In 2016, The Lilly Endowment launched a $19.4 million initiative to help congregations engage young adults through innovative ministries.
As part of the initiative, the endowment gave grants to 12 higher education institutions from various theological backgrounds including Dean's Princeton Theological Seminary in New Jersey, Fuller Theological Seminary in California, the Austin Presbyterian Theological Seminary in Texas, and the Wesley Theological Seminary of the United Methodist Church in Washington, D.C.
Those grants have been or are to be doled out to a cohort of churches within each school’s local regions to help foster fresh ministry ideas for ministries targeting millennials.
Dean, a Methodist pastor, is actively involved in PTS’ engagement with the initiative. She told CP that PTS works with 12 churches to develop plans to build relationships with young adults in their communities.
“The first thing that they almost all had to go through was to get over the idea that they were going to come up with some program to get young adults to come to them,” she said. “What they learned by studying how young adults gather here is the thing. Young adults do gather for community and for meaning and for purpose but they don’t seem to need the church to do that. They just do it and they do it in various domains.”
As the “foodiest group of all time,” Dean stressed that millennials are big into things like sustainable agriculture and “craft and maker movements.”
“All of these are ways that young adults gather and find meaning and purpose, which are things that churches like to think they provide,” Dean said. “The first thing we learned was that it is stupid to expect them to come to us. We got to go to them. All of these churches have found ways.”
One Episcopal church in downtown Philadelphia that PTS works with has community bread baking workshops inside of an abandoned church.
“And so they get young adults to come and bake bread together,” she said. “And what happens while the bread is rising is that they do various kinds of programs. Bread has to rise for an hour. So they have a captive audience.”
The group is called "Rise" and is sponsored by The Episcopal Diocese of Pennsylvania and St. Mark's Episcopal Church on Locust Street. In addition to baking bread, the group donates freshly baked bread to local organizations that work to combat food insecurity. The group also offered a free self-defense class for women on International Women's Day in March.
"John 10:10 underpins what we do — we are about empowerment," Rise member Gabriela Machado told CP.
Another church in the PTS cohort established a “coworking space” inside the church building that was previously unused. Now it serves as an area to give young adults an affordable place to set up their businesses, have meetings, and take care of other business-related matters.
“While they are at it they are having adulting classes,” she said. “We have several churches doing adulting classes. How do you fill out your taxes? How do you find a roommate? It's stuff that other generations would have asked their neighbors, but they don't have that.”
According to Dean, it’s imperative for churches to come alongside young adults “in the lives they’re actually living” and not to “hide who they are.”
“That creates a relationship, which creates an openness,” she said. “But they're not sitting around creating a big youth group for young adults.”
Why do young adults matter to the church?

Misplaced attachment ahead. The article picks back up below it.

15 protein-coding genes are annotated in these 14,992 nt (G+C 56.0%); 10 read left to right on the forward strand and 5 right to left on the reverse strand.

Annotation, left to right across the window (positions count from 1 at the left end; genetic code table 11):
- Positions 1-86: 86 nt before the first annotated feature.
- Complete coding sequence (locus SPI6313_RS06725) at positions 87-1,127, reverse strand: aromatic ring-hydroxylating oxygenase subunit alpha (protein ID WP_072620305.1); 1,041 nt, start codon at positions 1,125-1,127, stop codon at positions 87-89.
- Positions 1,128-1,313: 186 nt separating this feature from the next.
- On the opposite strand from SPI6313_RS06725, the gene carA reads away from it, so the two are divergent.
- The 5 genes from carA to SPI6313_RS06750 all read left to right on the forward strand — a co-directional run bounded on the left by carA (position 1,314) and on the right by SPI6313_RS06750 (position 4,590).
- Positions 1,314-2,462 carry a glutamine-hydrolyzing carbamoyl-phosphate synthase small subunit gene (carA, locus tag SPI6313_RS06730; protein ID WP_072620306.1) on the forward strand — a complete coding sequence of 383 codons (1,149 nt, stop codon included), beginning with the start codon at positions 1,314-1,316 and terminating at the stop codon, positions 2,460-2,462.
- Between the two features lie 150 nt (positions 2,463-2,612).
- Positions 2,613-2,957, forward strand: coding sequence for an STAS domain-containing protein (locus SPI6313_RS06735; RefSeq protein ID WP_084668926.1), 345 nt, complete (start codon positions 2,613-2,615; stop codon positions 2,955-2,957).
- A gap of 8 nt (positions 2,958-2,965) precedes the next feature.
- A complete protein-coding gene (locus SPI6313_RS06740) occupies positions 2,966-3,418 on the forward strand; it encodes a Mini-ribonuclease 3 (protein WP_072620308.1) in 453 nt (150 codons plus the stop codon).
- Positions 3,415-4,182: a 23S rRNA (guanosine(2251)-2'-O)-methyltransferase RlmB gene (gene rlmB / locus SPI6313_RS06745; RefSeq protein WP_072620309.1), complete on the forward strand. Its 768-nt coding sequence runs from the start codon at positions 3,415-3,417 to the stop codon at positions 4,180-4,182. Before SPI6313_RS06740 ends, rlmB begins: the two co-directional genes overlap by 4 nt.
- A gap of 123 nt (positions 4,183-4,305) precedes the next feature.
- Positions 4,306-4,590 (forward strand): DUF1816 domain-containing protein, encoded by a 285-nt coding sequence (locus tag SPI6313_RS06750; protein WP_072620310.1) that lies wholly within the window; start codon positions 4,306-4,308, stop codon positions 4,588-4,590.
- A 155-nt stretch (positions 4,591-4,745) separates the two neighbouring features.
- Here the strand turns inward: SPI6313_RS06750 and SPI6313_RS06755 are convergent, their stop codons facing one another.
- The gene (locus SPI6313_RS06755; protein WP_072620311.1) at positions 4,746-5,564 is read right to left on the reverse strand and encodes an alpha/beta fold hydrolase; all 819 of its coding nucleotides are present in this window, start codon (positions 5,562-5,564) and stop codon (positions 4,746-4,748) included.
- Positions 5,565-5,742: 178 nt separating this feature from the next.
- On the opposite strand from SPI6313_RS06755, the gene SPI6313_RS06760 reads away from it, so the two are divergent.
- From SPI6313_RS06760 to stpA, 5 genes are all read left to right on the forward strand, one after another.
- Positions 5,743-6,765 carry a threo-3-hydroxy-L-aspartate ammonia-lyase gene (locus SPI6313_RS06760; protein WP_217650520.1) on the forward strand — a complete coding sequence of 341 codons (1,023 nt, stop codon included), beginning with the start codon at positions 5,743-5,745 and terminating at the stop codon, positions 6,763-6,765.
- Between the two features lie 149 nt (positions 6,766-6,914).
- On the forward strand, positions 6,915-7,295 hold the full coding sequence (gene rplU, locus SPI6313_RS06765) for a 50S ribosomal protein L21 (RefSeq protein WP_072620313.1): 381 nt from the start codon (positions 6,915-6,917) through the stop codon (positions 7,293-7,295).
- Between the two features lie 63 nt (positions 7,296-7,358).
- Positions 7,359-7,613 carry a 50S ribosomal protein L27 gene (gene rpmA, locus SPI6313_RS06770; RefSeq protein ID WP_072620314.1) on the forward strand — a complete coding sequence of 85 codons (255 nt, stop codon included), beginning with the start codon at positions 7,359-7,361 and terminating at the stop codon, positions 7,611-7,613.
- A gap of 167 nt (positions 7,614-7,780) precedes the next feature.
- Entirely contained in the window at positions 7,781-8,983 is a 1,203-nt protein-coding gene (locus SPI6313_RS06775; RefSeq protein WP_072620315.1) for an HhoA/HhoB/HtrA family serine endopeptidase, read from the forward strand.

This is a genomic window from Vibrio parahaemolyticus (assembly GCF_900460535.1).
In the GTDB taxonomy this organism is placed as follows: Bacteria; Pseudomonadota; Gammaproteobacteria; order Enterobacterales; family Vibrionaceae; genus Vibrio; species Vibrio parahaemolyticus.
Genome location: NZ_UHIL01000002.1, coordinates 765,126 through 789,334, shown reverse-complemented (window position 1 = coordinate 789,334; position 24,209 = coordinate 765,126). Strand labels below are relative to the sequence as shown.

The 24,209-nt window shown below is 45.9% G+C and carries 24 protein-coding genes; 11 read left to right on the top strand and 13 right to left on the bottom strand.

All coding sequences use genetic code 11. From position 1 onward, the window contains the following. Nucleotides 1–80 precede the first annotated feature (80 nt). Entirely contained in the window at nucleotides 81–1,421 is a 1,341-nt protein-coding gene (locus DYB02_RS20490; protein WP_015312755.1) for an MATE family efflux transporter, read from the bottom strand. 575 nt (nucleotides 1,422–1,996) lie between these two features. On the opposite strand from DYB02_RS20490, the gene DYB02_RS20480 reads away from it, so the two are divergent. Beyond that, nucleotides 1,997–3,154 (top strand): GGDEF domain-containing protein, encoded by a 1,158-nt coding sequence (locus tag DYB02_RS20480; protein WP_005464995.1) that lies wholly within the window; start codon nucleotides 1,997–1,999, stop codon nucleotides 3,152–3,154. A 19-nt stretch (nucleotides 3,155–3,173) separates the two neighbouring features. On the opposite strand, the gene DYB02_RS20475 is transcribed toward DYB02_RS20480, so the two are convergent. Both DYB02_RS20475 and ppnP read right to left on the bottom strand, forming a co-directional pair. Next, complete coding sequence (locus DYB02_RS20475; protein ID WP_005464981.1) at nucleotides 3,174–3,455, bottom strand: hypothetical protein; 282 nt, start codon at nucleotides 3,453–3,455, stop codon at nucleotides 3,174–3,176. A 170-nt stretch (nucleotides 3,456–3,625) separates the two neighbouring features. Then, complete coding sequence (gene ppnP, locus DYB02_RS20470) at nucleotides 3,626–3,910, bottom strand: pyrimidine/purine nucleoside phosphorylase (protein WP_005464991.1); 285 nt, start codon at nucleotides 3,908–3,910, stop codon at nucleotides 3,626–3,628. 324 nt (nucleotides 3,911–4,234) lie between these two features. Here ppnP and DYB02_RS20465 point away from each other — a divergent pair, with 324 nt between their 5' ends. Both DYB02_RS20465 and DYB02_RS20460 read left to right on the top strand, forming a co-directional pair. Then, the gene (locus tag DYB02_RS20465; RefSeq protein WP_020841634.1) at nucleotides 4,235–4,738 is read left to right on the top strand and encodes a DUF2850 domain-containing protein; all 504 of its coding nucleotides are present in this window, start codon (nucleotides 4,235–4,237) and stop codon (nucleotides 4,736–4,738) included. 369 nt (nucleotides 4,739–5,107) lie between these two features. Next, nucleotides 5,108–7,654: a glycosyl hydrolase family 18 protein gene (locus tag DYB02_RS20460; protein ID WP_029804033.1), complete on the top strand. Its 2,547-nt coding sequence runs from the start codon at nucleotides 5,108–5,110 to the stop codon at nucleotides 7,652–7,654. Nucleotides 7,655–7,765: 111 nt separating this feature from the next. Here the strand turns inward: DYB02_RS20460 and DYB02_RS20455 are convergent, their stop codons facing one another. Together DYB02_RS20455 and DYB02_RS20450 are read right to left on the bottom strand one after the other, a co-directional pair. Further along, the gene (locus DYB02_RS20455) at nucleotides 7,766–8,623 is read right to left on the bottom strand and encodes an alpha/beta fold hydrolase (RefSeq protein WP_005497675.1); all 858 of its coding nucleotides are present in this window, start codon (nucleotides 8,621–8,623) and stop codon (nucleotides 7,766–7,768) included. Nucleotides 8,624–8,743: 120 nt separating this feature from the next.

With church membership in decline for many aging churches and denominations across the U.S., the largest generation in the history of the Earth remains largely unengaged with the church at a time the church needs to be looking for the next generation of leaders.
Having her own negative experiences with the church and some young adult ministries, De Guzman believes that churches need to be more intentional with young adults because millennials will one day be the body of the church.
“It’s confusing to me that people don’t invest more in young adults,” she explained. "But also, I feel like in this stage of life, when you are getting out from under your parents' wings and you are doing your thing and you are trying to figure out who you are and your purpose in this world, that could go one way or another direction.”
As a young adult, De Guzman warned that churches need to figure out who young adults are and “what they are living for” in order to use their passions to direct young adults toward the Lord.
“But I feel like the church has always been irresponsible in a way,” she argued. “We're letting young adults go by not investing the time and the money and effort into pulling young adults into these communities. And then when a young adult feels like churches don’t care for them, they’re going to go find someone that does. That happens to be the party scene. And that's where they're going to stay.”
Pontier contended that churches should not be afraid to fail as they seek to try out new methods of ministry that best resonate with young adults.
“Most articles, blogs, and books that you read are basically trying to dissect the statistics: ‘Why aren’t they here anymore, why are we losing them?’ Very few places are actually trying stuff,” Pontier said. “I think it is worthwhile for the church to embrace an iteration mindset: ‘We are going to fail. We are going to try. We are going to fail then we are going to try again.’”
“We are on the verge of giving up and saying, ‘This is too hard.’ If we do that, we are talking about the largest generation in the history of the world. We are going to give up on that? No way,” he concluded. “So we got to try different things. Let’s not keep trying the same thing that we have done before. Let’s not just keep reading articles and bemoaning the state of things. But let’s get to work and try to grab new ideas that might feel very differently in our church context.”